Criminal Courts Avoided: Civil Action Will Determine Constitutionality of New York Laws, Daily Racing Form, 1910-08-23


view raw text

CRIMINAL COURTS AVOIDED CIVIL ACTION WILL DETERMINE CONSTITUTIONALITY OF NEW YORK LAWS. Trial of Suit Brought Against Directors of Westchester Racing Association by Minority Stockholders to Be Expedited. New York. August 22. — In the trial of the suit which minority stockholders have brought ■■■l—l tin directors of the Westchester Bactag Association. It is understood that there will come a test of the new laws, operative on September 1, which make more stringent the betting restrictions at race tracks anil make trustees anil directors of rtekg corporations equally guilty anil subject to imprisonment with anyone who is convicted of violation of the betting law on the corporations property. It is the expectation of the persons interested in racing that the suit will he expedited and that a final decision :is to the const itut ionality of the new law will lie olitained by early spring in time for the racing men to alter or enlarge their plans for the season of 11»11. It is a civil action and dilatory tactics will not l e resorted to by either party to the suit. In some quarters it is regarded as a friendly suit brought for the purpose of getting a ruling on the new laws, which several lawyers of prominence have declared to be plainly unconstitutional in that they make persons responsible for crimes committed by others and amenable to punishment by iuiprisou-lm nt. As soon as the traeteos liability law was passed by the Legislature, announcement was made that a test of the constitutionality or unconstitutionality of it would lie made, but it was thought it would be a criminal action. No one volunteered, however, to tie a defendant in a test case with the possibility of imprisonment staring him in the face. When the ti-ustees liability bill was before Hie committee during the closing days of the Legislature, prominent men representing racing interests, among them Andrew Miller. Joseph Auerbach and others, declared that if it were enacted into law It would gradually but surely destroy racing in the state of New York. They declared further that the measure was plainly au invasion of the liberty and lights of the men who had money invested in race tracks and added that were passed they would seek at once to have its constitutionality tested. The trustees law is the one to which most serious objection was made. In brief, it repeals the section of the law which exempts trustees from punishment so long as they post notices ou their premises prohibiting gambling. The suit was started after the directors of the Westcliester Racing Association had decided not to hold a meeting at Itelmont Park this fall. Some of the minority stockholders insist that the meeting should be held and that failure to hold it deprives them of au opportunity to realize dividends on their stock. They also contend that in taking action the directors exceeded their rights and practically confiscated the interests of the minority stockholders. The directors answer was that they were compelled to abandon the meeting or expose themselves to criminal prosecution under a law which made imprisonment mandatory. They declared that they could not prevent oral betting. It would go on no matter how vigilant they might be. It was incidental to racing the world over, they averred, and always would be.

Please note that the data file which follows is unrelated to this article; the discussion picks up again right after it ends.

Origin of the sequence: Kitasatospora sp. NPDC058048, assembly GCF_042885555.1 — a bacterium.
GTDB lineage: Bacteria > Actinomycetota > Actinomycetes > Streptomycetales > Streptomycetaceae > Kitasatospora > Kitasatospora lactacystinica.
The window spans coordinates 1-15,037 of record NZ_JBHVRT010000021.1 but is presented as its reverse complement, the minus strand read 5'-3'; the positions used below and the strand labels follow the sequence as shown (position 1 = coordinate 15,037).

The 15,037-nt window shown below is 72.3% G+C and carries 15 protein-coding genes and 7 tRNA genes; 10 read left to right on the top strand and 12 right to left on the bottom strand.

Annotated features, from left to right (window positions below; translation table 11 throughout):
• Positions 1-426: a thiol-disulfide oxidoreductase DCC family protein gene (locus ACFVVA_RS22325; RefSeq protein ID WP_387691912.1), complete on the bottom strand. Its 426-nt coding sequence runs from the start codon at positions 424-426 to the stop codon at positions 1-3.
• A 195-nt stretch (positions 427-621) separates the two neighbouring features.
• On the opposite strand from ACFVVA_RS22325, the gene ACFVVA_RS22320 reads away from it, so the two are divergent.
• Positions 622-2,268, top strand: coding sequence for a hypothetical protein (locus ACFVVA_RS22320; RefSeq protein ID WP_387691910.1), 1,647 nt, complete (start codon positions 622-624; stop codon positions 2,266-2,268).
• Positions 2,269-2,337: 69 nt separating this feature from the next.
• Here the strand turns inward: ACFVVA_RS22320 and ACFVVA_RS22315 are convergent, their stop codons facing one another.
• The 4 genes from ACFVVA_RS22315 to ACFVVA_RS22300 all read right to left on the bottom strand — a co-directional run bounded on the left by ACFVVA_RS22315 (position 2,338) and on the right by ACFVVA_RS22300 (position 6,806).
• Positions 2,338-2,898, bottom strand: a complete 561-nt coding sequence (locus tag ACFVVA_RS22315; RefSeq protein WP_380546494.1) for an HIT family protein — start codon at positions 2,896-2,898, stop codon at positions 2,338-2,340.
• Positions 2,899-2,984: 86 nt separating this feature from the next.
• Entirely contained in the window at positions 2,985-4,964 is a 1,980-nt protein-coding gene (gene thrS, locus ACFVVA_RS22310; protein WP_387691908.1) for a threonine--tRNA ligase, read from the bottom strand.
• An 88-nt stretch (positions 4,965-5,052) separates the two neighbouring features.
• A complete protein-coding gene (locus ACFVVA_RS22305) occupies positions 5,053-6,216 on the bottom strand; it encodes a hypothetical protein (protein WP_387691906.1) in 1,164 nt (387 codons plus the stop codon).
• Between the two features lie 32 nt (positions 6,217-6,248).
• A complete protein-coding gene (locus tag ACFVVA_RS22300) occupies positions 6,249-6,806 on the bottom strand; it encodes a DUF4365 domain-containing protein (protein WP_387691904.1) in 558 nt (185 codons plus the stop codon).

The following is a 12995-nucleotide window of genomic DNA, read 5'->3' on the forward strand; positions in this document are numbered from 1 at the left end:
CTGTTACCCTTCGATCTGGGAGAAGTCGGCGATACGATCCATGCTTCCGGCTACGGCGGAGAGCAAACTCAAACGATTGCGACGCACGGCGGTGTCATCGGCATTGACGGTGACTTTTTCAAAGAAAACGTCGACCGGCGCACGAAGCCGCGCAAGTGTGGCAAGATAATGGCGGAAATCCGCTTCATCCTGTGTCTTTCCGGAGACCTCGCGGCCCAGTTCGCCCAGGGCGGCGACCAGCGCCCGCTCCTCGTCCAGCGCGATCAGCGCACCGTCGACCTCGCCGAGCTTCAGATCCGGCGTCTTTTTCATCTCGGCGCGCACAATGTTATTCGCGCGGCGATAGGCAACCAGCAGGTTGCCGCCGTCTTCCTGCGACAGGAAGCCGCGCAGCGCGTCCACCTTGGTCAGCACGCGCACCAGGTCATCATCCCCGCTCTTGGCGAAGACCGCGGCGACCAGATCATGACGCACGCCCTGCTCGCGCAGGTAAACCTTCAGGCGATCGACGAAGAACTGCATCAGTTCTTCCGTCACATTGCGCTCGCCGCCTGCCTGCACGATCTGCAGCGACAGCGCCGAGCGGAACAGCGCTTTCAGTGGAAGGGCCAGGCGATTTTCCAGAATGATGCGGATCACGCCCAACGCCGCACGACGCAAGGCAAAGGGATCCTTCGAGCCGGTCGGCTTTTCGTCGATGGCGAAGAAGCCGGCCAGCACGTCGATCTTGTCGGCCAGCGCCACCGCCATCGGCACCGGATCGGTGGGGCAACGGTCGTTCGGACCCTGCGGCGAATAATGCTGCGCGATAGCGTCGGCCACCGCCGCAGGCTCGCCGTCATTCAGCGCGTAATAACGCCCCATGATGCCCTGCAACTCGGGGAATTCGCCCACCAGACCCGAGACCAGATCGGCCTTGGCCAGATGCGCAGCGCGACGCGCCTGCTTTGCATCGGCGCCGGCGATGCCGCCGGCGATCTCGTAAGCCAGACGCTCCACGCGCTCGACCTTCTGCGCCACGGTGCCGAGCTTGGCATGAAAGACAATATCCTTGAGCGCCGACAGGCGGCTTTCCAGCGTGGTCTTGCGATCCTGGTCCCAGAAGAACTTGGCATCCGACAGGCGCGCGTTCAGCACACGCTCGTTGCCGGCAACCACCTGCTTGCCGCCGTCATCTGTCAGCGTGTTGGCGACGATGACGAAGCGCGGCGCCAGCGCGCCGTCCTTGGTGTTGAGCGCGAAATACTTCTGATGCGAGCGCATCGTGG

Persistent Link:
Local Identifier: drf1910082301_1_2
Library of Congress Record: